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You can send a debt validation letter at any time, although its really only helpful if you do so within the first 30 days of contact. When you send it during the first 30 days the collector has certain rules they must(should) follow. Sending it after this time will only let them know exactly where you live and that you are alive. This may or may not motivate them to sue. Some get a DV and just quit while others sue the second they receive it. 


Any time you communicate with them for any reason always send letters CMRR through the USPS. That way you will have proof it needed in the future. 

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Do not contact them unless you desire to send a debt validation letter.  That could lead to an FDCPA violation if they call you or send you anything else before responding to the debt validation.  It is also a violation if they threaten to sue you and then fail to do so. 


Wait and see if you are actually served with lawsuit papers.  Do not call them (or any other junk debt buyer) under any circumstances.

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Do not contact them unless you desire to send a debt validation letter.  That could lead to an FDCPA violation if they call you or send you anything else before responding to the debt validation.  It is also a violation if they threaten to sue you and then fail to do so. 


Wait and see if you are actually served with lawsuit papers.  Do not call them (or any other junk debt buyer) under any circumstances.

Within a reasonable period of time.

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Read my thread on Texas info. Make sure that if you contact them that you CITE TX FC-392. Do this in all communication to them. TX has bigger teeth than the FDCPA. Use that instead. The TX SOL is four years from DOFD, after that they can not sue you. Try and drag it out until your past the SOL. Also, get on here and read day and night until you learn the correct things to do or not due. You might also hit them with arbritration, that could make them run. Read Linda7's thread on arb.

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In Texas you CAN send a DV anytime and they must respond as long as you cite the TFC-392. Again, the TF-392 has way more teeth than the FDCPA, so ALWAYS cite it. Are you judgement proof? Are you on any kind of disability? If so, your pretty much safe. In TX the can not garnish your wages or clean you out. TX is very debtor friendly, so don't have a panice attack.

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. I don't believe I am judgement-proof, since I don't even know what that constitutes, I am not on any kind of disability - unless you count food stamps and medicaid because I'm so poor (lol... kinda). 


Don't use this type of thinking with ANY aspect of the lawsuit, the bottom feeders rely on it. You are going to have to do a lot of research & check your sources. Good Luck.

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So, I just wanted to follow up with those of you who may be interested.... I went ahead and sent a Debt Validation letter, basically I just used a pre-written form I found online and then adjusted to include Texas Finance Code 392. I received the following response about a week later:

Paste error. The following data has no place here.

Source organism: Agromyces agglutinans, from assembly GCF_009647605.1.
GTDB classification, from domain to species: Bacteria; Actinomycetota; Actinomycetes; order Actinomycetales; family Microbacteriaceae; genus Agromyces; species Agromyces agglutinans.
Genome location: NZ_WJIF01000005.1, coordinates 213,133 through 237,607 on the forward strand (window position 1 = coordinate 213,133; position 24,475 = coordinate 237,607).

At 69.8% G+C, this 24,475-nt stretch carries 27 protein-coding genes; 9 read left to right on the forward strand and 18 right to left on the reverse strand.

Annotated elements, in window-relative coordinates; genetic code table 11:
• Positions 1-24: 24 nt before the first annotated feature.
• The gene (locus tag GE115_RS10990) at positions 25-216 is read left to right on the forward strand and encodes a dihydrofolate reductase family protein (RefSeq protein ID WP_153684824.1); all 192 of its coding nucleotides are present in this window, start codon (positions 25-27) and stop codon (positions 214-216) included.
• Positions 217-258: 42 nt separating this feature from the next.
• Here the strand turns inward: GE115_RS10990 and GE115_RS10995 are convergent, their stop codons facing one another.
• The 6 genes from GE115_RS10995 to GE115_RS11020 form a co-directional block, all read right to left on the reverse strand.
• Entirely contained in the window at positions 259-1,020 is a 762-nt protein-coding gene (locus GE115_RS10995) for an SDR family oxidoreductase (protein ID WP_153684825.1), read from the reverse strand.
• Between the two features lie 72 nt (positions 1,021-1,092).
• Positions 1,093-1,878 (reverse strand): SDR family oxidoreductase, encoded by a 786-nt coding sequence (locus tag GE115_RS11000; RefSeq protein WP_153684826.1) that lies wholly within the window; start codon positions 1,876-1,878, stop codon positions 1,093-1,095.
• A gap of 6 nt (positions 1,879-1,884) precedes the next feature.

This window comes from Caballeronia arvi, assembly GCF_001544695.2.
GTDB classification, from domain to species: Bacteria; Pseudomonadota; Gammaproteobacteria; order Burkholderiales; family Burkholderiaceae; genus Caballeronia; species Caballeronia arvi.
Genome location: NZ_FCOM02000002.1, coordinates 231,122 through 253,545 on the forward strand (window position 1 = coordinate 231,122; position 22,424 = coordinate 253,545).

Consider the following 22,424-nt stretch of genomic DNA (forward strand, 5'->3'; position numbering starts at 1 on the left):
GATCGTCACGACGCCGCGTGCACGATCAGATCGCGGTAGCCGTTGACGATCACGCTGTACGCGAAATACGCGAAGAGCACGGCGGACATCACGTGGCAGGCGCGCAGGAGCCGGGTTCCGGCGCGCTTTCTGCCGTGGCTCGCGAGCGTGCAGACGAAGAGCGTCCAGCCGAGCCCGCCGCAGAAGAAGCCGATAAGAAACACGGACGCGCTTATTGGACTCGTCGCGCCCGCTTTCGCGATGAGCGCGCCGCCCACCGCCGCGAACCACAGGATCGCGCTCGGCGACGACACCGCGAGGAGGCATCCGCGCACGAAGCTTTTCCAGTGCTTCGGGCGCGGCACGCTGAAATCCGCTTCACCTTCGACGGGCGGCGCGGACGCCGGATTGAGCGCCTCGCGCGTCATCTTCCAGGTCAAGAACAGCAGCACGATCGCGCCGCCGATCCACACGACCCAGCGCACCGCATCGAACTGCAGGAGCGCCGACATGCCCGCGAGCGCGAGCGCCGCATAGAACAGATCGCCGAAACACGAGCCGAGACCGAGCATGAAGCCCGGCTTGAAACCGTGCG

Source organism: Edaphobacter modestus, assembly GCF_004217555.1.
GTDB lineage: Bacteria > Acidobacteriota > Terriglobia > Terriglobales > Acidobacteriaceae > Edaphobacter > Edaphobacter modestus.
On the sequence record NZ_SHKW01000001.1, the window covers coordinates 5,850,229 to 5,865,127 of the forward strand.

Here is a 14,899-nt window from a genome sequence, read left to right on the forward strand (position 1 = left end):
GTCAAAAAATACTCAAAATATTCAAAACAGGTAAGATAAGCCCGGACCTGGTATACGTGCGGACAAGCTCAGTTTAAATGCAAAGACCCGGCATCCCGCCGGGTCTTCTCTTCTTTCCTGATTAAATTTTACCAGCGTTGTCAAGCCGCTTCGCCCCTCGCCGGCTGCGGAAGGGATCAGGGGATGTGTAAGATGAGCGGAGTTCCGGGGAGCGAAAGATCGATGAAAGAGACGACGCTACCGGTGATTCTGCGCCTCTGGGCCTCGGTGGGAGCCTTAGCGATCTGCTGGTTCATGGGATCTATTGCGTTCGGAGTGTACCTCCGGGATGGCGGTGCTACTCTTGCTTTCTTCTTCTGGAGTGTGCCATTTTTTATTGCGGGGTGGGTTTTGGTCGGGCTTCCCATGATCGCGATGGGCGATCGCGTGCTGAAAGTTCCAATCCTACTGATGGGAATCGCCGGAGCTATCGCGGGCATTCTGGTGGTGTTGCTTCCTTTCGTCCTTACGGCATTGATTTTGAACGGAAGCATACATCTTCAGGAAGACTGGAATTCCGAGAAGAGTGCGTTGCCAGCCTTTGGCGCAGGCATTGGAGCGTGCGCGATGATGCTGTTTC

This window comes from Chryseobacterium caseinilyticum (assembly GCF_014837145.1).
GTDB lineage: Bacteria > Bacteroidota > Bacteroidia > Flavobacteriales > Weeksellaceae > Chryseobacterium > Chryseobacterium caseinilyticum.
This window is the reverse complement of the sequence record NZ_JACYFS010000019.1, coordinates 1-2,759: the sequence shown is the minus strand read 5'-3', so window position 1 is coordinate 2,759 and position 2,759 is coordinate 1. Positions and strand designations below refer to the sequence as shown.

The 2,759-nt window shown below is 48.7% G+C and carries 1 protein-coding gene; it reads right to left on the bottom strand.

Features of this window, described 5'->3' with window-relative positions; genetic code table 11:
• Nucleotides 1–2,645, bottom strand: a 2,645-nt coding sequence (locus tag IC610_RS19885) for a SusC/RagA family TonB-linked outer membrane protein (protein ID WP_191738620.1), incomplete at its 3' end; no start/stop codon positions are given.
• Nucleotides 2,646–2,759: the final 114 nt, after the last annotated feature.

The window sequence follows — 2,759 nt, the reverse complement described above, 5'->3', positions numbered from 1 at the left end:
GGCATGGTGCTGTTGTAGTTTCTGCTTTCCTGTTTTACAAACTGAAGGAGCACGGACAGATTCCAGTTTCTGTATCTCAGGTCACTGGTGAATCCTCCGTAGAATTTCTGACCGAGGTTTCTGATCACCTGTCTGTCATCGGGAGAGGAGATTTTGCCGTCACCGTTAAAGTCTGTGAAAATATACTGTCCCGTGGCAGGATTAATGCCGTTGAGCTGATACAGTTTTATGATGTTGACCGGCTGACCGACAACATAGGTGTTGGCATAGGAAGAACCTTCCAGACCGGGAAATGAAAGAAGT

"Our office received notification of a dispute regarding the above mentioned account. For us to properly address your concern, we will need more information in writing about the nature of your dispute. Please contact our office at (phone number)."


So.... I am seeking advice on what I should do next. I will not call them. They mention they need "more information in writing..." so why didn't they tell me what information they need and I can write back to them. Also, in my debt validation letter to them I was very precise on what information I needed to be provided by them and they didn't give me any of that, just simply the response I quoted above.


Now, since they didn't technically answer my letter, what does that mean from this point on? Do you think they will let it go or will I hear from them again? Does the fact that they didn't respond to my request for information give me any leeway? 

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Iwould prepare a suit over fdcpa for failure to comply, that letter is letter is an attempt to weasel out of the fdcpa requirements. I bet if he does send them a more definite letter they will send him a letter that says that the second letter is not enough information either. 

I know what kind of letter I would send at this point,,,,,,,,,BUT

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Hi, there.  I just wanted to mention a couple of quick things to you.  I'm in a similar situation, currently being sued by a JDB.  Not to scare you, but don't trust that they will comply with the law by having a Complaint served to you by a process server.  In my case, I found out that I was being sued only after a legal firm read my Case Summary while fishing for clients and offered to represent me.  What many JDBs will do is claim that they tried to serve you when they didn't, in hopes of getting a Default judgment against you before you even know you are being sued.  Don't let this happen to you!  If they file a suit, you will need to respond to it quickly, as the Court limits your time to file an Answer to the Complaint.  Also, the Court will want a fee from you for doing this (in my case, they wanted a couple hundred bucks).  Imagine it!  Having to pay for the right to defend yourself!  This is one of the reasons that these leeches get Default judgments so often and so easily - the working poor don't have the money to even get their defense started.  This is also very important to them, since many know that they do not possess the proper documentation to win in Court.  BUT, given the financial situation you mentioned, you can ask to have the fee for filing an Answer waived.  I did and it's a very short form (1-2 pages).  You should qualify if you are on any kind of Public Assistance.  Good luck and don't give up!  :-)